Democrats are doubling down on their efforts to keep abortion access front-and-center after numerous states like Georgia and Alabama recently passed laws to restrict abortion.
Several Democratic presidential hopefuls are taking steps to prove they're the most pro-choice candidate.
New Jersey Sen. Cory Booker says if elected president in 2020, he will create a "White House Office of Reproductive Freedom."
Booker's campaign released a comprehensive plan to "advance reproductive rights," which includes proposed congressional and executive actions to protect abortion.
Booker said in a statement, "A coordinated attack requires a coordinated response. That's why on day one of my presidency, I will immediately and decisively take executive action to respond to these relentless efforts to erode Americans' rights to control their own bodies. I will also pursue a legislative response, including legislation to codify Roe v. Wade into federal law."
He said he'd also take several steps to fund abortions overseas.
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Meanwhile, 2020 candidate Sen. Kristen Gillibrand (D-NY) is now claiming that laws restricting access to abortion are "against Christian faith."
"As president I will represent all voters, but if you are a person of the Christian faith, one of the tenants of our faith is free will. One of the tenants of our democracy is that we have a separation of church and state, and under no circumstances are we supposed to be imposing our faith on other people," Gillibrand said. "It's against our Constitution and it's against Christian faith."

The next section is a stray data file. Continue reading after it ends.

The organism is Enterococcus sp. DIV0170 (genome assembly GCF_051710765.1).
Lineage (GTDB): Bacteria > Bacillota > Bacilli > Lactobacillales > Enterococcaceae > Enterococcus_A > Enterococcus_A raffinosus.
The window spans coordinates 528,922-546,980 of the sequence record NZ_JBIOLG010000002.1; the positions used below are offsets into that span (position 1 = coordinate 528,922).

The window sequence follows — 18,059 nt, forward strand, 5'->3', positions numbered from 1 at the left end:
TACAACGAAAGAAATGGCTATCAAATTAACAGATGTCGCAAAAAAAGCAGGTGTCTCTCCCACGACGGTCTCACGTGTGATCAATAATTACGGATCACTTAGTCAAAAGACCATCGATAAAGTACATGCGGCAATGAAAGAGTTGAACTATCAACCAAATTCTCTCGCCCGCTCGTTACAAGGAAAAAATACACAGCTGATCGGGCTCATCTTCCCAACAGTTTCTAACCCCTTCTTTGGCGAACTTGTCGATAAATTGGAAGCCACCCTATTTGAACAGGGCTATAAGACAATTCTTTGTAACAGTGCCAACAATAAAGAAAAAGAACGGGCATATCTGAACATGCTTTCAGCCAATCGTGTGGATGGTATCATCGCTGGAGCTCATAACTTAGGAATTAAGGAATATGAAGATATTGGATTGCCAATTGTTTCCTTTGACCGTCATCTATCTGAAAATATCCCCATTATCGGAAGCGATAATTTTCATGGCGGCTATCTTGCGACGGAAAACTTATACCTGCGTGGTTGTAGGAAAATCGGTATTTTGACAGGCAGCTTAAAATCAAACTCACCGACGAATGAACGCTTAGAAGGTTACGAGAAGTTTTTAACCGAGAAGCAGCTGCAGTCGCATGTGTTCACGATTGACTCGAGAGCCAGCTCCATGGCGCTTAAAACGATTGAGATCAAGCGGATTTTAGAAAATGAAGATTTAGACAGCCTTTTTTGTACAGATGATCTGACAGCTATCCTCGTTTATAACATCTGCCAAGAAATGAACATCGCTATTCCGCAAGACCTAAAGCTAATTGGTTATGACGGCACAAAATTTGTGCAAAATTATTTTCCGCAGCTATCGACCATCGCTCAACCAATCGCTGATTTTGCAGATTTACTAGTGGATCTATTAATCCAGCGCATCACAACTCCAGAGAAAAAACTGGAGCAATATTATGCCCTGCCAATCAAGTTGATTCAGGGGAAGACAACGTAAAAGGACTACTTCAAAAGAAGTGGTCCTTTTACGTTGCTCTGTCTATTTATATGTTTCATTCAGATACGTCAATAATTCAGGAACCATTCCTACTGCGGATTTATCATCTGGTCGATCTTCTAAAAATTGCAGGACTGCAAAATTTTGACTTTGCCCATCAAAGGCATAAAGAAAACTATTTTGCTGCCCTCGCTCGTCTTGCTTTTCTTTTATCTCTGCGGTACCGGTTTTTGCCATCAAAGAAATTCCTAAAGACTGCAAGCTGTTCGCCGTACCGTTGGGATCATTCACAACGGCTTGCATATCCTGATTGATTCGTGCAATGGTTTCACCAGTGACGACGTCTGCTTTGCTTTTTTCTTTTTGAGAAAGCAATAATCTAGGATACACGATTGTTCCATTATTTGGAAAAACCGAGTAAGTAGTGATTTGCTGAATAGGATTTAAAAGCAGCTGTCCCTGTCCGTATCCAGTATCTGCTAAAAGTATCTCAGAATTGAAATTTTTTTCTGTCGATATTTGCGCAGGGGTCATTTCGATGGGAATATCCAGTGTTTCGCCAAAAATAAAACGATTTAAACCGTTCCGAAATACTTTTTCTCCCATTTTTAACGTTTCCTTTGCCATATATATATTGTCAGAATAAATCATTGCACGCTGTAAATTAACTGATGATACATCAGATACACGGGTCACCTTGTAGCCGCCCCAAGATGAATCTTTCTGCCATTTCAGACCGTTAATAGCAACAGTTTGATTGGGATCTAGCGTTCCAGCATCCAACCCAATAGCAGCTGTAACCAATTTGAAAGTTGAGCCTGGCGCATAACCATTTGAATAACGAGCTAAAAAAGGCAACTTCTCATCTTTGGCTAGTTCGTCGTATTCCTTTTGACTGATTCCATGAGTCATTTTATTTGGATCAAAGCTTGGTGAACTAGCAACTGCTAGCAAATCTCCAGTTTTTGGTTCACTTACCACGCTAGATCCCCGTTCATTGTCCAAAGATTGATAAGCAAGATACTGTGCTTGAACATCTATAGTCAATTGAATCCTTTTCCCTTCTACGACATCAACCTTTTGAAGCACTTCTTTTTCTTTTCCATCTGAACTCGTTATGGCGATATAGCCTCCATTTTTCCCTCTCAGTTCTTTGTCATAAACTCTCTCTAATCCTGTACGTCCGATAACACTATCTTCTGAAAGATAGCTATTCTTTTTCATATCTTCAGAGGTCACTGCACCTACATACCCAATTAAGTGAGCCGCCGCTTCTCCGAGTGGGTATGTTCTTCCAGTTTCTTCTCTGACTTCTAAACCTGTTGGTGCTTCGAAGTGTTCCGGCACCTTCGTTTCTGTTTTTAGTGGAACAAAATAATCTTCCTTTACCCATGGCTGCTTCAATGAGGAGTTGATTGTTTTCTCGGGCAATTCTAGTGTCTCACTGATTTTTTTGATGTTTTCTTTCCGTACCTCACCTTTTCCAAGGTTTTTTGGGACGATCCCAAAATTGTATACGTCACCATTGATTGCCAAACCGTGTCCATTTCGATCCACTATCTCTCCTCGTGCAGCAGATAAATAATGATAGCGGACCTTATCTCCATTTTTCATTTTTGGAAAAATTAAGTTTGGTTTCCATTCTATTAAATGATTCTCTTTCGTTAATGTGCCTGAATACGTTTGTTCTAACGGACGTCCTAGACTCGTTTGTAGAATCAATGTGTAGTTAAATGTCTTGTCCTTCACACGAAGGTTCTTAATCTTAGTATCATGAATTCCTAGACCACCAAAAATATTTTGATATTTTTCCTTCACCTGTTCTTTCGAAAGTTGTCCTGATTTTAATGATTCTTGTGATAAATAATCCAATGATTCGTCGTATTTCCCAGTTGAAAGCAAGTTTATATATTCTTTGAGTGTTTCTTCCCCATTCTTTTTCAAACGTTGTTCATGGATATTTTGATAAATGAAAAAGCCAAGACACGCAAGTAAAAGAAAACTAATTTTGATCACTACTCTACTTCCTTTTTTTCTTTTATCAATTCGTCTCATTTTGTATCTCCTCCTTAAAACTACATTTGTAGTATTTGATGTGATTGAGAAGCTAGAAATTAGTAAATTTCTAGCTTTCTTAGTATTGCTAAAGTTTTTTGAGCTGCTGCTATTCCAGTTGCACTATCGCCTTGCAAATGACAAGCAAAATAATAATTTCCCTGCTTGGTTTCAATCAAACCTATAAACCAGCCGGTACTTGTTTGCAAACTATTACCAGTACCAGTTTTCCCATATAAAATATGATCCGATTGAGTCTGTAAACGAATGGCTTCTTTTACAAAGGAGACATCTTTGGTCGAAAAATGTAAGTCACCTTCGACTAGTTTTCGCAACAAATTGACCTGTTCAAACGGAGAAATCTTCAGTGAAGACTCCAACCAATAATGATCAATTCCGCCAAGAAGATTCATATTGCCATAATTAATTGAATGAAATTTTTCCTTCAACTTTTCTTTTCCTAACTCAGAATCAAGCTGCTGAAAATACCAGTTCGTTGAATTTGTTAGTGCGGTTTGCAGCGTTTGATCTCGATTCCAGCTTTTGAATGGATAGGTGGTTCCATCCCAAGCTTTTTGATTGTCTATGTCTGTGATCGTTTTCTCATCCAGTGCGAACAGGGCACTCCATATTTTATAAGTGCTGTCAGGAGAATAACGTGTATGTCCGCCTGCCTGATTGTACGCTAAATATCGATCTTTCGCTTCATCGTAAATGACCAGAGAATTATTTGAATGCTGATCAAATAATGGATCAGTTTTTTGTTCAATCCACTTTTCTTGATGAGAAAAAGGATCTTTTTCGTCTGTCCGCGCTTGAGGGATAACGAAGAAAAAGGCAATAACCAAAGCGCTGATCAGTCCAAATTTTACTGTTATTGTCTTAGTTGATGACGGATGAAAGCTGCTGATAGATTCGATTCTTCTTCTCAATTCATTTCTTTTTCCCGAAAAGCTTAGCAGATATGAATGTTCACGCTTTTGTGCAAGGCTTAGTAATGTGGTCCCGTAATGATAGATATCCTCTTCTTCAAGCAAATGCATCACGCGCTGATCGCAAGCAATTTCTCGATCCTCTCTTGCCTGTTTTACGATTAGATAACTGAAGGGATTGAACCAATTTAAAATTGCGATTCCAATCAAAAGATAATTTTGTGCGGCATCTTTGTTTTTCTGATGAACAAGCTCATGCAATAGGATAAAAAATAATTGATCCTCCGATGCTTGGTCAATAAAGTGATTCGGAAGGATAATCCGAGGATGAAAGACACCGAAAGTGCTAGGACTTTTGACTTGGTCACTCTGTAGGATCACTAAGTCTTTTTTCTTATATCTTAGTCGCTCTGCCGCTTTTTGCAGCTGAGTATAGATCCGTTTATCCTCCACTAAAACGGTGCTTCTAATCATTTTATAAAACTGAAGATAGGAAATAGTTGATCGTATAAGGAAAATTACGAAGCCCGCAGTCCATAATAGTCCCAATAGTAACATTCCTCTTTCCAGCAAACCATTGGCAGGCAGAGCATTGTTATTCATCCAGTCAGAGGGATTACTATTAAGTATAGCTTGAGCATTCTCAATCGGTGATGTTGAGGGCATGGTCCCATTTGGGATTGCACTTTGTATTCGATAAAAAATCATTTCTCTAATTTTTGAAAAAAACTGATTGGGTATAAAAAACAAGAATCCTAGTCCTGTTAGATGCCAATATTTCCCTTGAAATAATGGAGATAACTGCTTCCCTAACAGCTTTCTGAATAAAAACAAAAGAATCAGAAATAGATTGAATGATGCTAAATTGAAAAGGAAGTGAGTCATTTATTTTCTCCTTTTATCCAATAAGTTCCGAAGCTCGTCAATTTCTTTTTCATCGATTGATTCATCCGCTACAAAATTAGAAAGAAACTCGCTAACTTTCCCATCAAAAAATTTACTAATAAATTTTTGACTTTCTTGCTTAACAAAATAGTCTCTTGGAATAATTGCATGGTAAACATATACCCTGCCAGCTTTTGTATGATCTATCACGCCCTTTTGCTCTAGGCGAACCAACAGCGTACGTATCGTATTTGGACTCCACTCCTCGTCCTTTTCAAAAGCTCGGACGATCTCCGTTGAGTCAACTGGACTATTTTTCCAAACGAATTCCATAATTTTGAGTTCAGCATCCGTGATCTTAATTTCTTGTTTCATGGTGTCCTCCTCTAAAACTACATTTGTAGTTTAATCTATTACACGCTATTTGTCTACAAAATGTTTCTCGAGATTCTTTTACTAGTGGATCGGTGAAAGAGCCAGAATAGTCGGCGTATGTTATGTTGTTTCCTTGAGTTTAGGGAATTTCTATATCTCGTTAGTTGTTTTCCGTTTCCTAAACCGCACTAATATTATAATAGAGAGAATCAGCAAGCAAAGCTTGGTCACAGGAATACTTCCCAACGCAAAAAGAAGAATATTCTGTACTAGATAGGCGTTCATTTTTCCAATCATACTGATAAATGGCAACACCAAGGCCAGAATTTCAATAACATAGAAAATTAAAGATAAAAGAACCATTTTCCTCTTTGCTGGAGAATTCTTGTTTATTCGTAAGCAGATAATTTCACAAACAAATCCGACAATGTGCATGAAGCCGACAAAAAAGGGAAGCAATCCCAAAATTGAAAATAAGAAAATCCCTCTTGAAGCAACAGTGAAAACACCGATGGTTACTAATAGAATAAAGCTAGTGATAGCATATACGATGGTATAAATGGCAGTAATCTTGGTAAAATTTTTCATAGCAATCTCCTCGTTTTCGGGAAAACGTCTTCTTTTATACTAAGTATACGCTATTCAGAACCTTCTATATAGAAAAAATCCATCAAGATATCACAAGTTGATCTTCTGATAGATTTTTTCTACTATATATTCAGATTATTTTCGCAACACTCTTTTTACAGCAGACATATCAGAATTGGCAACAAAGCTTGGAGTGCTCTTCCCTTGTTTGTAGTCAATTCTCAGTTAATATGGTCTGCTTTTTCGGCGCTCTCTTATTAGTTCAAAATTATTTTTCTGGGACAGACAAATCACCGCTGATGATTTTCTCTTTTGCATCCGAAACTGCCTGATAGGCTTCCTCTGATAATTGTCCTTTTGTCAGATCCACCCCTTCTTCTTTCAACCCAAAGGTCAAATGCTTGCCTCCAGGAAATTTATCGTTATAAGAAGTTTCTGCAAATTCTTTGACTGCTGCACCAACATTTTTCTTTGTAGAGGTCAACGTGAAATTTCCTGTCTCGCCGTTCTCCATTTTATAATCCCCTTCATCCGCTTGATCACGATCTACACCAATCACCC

Gillibrand and other candidates want to enshrine abortion access into US federal law since right now it's being challenged on the state level. She also says she would eliminate what's known as the Hyde Amendment, which bars the use of federal dollars to pay for abortions.
Democrat frontrunner Joe Biden's campaign announced he would also support Congress enshrining abortion rights into federal law "should it become necessary."
Meanwhile, Democratic lawmakers are taking steps right now to protect abortion access across America. Thursday they announced plans to again put forward the "Women's Health Protection Act."
The measure has gone before Congress every year since 2013, to protect abortion and Roe v. Wade— the law that legalized it.
Sen. Richard Blumenthal, (D-CT) said, "We need to sound the alarm. In fact, we face a five-alarm fire in the danger to women's reproductive rights. We need to command the urgency and immediacy that all of our lives are at risk."